Professional Messenger Backpack From Chrome Is High-Cost, High-Quality

Made in the USA, and used by bike messengers and commuters around the planet, the Warsaw Backpack from Chrome is an iconic piece of gear.

Built to last with industrial-strength materials, the pack has an iconic price tag, too. But more on that below…. First, some accolades:

I’ve been testing the Warsaw for five months, riding almost daily with the pack and toting loads ranging from a laptop and lunch for work to massive hauls from the grocery store.

The pack is bomber all around, starting with its heavy-duty materials and stitching made to support 50+ pounds. (We don’t recommend that much weight on a bike, but it can be done!)

Stuffs full with gear at a max of 55 liters of capacity; contoured foam gives comfort against the back

The Warsaw’s exterior is a handsome gray CORDURA nylon. Under the face fabric Chrome adds a waterproof tarpaulin liner that rain or road spray cannot penetrate.

There is no frame, so heavy loads can be hard. But the pack’s padded shoulder harness, metal-cam strap adjusters, and foam back-panel let you haul serious weight when needed.

My rides are far lighter. Ten to 15 pounds is about the max for a common day, and the Warsaw holds that weight with ease.

Its capacity is huge. The bag gives about 55 liters of storage space — that’s equivalent to an internal-frame backpacking backpack.

A single buckle closes the main lid flap. Inside, pockets and organizer slots abound. I keep my keys and phone in an open outside pocket, which sits near my hip for quick access. Chrome built it as an easy-grab place for a small U-lock or other items.

Pockets galore inside

A caveat on that hip pocket: This may sound like a minor quibble, but inside that exterior pocket is a grommeted drain hole. More than once, I have reached quickly inside with a hand to grab my keys and have snagged a fingernail on the grommet edge — it’s not a sharp edge, but my nail gets caught on the grommet’s thin metal ring, which is slightly bumped out and not flush with the fabric. Strange, perhaps, but it can smart when unexpected, so look out.

Another caveat: Like other oversize bike packs, the Warsaw can block your vision when riding. It sits large across your back at 21 inches wide, and its top corners can interrupt your sight line when turning to look back on a busy city street — you see the pack corners and may think for a half-second that it’s a car.

I’ve had other wide packs with this same issue. To be clear, the packs do not block your vision, but they are tall on the back and wide so you can catch a glimpse of the pack when craning your neck to check for cars while merging onto a street. It’s an annoyance for the first couple times you ride with the pack, and then you get used to it. I don’t really notice anymore with the Warsaw.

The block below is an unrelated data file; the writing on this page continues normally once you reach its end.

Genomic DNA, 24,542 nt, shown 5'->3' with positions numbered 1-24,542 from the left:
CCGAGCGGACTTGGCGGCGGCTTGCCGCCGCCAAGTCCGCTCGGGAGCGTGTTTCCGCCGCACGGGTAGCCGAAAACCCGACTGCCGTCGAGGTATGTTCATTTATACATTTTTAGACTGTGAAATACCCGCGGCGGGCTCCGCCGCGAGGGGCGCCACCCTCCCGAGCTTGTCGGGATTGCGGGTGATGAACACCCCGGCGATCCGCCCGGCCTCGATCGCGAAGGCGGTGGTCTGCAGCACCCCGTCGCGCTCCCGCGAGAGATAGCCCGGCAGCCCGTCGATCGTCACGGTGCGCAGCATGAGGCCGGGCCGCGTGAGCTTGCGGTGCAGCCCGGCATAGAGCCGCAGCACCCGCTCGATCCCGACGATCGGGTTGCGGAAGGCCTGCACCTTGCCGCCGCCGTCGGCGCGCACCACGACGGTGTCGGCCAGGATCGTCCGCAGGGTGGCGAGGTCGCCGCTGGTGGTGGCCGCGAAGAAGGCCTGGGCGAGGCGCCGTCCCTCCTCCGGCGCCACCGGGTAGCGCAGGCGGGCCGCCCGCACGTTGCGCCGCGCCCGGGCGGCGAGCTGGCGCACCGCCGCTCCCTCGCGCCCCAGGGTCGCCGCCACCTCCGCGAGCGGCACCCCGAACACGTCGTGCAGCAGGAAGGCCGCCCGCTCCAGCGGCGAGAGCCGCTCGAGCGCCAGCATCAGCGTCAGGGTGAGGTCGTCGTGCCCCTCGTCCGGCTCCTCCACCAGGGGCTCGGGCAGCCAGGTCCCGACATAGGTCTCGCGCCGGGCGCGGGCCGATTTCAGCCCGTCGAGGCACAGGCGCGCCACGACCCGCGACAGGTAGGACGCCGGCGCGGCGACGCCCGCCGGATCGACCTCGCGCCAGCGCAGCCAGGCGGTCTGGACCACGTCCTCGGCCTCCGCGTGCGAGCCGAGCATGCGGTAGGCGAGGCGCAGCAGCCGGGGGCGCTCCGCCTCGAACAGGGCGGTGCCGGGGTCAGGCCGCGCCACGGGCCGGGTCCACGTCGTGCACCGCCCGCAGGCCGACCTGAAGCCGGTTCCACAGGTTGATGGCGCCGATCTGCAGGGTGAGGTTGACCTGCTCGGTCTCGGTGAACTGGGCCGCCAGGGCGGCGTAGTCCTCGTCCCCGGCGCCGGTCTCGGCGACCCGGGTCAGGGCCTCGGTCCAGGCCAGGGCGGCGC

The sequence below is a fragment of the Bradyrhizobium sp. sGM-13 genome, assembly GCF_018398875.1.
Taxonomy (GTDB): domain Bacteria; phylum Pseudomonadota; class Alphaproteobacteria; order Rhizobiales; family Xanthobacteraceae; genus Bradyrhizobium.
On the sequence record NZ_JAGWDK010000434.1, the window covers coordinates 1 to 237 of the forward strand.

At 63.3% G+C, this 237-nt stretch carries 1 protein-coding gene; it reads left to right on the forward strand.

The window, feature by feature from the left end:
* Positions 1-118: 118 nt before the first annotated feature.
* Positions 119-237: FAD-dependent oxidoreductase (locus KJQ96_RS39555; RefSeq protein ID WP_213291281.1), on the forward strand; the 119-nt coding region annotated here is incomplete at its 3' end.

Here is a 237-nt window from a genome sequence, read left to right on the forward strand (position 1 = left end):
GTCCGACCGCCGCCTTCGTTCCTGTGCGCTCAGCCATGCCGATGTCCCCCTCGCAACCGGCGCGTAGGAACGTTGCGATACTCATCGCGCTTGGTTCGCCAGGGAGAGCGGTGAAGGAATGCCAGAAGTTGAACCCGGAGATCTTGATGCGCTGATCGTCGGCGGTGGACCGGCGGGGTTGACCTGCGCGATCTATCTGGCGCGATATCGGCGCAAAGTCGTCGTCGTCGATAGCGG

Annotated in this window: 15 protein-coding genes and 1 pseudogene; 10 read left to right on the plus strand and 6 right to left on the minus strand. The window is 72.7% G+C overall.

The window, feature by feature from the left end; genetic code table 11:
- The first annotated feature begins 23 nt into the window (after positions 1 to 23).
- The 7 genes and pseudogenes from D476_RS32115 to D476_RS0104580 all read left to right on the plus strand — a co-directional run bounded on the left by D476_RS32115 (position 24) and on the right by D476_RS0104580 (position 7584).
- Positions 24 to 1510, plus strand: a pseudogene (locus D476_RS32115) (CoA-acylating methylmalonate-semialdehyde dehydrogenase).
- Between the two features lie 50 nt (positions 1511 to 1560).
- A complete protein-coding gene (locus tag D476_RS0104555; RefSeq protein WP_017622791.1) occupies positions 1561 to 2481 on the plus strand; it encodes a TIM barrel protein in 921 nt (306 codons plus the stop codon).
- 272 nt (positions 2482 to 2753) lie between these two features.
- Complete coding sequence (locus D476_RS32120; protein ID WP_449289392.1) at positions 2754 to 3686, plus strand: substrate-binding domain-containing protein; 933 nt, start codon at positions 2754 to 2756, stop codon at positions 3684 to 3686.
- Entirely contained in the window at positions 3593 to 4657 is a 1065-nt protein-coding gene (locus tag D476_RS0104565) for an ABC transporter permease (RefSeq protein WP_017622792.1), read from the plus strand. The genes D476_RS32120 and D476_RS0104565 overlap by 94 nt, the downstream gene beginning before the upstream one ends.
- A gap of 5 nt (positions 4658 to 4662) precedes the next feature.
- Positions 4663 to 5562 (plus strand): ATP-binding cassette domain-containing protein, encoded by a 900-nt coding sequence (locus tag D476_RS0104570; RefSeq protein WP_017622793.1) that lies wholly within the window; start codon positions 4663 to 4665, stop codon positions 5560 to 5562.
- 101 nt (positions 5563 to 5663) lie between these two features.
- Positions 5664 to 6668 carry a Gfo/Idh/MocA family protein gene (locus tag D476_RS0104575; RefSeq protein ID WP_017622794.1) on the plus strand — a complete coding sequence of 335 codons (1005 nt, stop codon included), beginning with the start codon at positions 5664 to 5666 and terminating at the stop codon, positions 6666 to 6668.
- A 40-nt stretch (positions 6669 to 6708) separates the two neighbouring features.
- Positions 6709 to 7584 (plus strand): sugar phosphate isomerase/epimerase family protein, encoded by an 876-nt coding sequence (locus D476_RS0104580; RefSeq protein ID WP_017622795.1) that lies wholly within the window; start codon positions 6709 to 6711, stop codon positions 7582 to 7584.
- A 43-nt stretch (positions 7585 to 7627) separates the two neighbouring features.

Rides wide on the back

Beyond those idiosyncrasies, the Chrome pack has been near-perfect for me. I like its build and simple single-flap closure. I can haul everything I need and much more on most days — the pack is both large inside and supportive. It looks low-profile when not stuffed with gear or groceries, lying pretty much flat on your back as the fabric shape folds and cinches in with the main buckle.

My only major complaint on this backpack is its cost. Remember that teaser on the “iconic” price tag, will how does $280 strike? Yep, that is a lot of cold cash for a backpack.

Chrome justifies the cost with a lifetime guarantee. You also get a markup with the “made in the USA” status. Chrome builds its bags in Chico, California.

Also, durability is a hallmark of the pack. The Warsaw, I can tell, will last for many years, if not decades. Its tough, thick fabric, strong stitching, and metal strap buckles are unlike anything I’ve seen in the bike-pack category.

You can spend $100 less from other brands and find a great pack for riding. But if you want the best — waterproof, comfortable, functional, durable, and good looking — the Warsaw is the complete package.

—Stephen Regenold is the founder of GearJunkie. He interviewed the president of Chrome last month in the article “8 Questions: Steve McCallion, President of Chrome Industries.”

Stephen Regenold

Stephen Regenold is Founder of GearJunkie, which he launched as a nationally-syndicated newspaper column in 2002. As a journalist and writer, Regenold has covered the outdoors industry for two decades, including as a correspondent for the New York Times. A father of five, Regenold and his wife live in Minneapolis.